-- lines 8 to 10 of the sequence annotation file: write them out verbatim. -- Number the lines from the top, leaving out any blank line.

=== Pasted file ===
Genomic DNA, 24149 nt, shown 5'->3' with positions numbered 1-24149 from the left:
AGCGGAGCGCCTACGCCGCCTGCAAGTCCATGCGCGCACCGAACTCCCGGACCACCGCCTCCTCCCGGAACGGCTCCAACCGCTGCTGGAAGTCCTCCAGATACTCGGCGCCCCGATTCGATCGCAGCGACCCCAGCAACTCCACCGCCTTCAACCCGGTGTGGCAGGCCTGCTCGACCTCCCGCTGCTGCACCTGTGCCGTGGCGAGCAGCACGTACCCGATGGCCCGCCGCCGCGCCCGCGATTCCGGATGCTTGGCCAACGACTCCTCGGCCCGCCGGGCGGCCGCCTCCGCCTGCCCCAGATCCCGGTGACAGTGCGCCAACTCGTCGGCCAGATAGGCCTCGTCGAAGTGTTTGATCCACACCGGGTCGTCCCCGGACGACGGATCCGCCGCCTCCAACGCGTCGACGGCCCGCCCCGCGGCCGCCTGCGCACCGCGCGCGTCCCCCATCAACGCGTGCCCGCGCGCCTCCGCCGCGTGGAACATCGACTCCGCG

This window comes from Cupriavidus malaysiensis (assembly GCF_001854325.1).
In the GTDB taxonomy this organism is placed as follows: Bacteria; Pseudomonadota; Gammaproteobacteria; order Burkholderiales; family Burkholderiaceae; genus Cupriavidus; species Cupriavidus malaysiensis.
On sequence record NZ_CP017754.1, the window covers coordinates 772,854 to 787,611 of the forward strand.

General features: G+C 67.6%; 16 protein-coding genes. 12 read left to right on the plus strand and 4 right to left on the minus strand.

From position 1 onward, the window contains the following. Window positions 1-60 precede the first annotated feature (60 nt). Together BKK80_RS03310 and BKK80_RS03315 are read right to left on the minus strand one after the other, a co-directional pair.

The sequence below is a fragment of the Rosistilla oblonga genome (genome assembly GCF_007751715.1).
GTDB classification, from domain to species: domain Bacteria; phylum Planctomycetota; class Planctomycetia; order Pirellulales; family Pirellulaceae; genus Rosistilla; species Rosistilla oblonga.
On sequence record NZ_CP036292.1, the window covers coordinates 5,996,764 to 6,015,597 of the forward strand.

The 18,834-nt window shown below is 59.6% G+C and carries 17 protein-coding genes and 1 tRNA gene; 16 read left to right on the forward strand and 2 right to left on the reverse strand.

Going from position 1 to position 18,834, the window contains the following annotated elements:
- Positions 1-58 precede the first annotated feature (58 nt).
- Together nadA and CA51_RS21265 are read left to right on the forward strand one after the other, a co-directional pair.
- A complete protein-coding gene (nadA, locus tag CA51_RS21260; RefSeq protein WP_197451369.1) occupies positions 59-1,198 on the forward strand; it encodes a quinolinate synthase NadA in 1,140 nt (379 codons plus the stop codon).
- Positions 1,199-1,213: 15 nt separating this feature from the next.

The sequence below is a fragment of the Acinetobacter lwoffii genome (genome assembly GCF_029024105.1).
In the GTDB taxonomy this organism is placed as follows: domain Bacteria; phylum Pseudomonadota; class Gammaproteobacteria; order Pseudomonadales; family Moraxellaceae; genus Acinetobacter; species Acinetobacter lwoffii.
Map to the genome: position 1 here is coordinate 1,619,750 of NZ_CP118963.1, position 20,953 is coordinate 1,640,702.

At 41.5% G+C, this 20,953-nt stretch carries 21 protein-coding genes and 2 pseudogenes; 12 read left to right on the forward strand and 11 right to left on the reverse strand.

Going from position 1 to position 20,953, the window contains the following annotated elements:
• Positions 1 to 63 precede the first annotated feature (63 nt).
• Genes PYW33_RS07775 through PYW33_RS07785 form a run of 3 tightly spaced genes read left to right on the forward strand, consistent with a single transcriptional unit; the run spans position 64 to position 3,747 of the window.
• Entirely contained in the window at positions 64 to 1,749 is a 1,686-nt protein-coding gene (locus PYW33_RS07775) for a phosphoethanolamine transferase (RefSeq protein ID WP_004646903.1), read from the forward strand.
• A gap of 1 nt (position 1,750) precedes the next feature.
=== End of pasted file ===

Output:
The sequence below is a fragment of the Rosistilla oblonga genome (genome assembly GCF_007751715.1).
GTDB classification, from domain to species: domain Bacteria; phylum Planctomycetota; class Planctomycetia; order Pirellulales; family Pirellulaceae; genus Rosistilla; species Rosistilla oblonga.
On sequence record NZ_CP036292.1, the window covers coordinates 5,996,764 to 6,015,597 of the forward strand.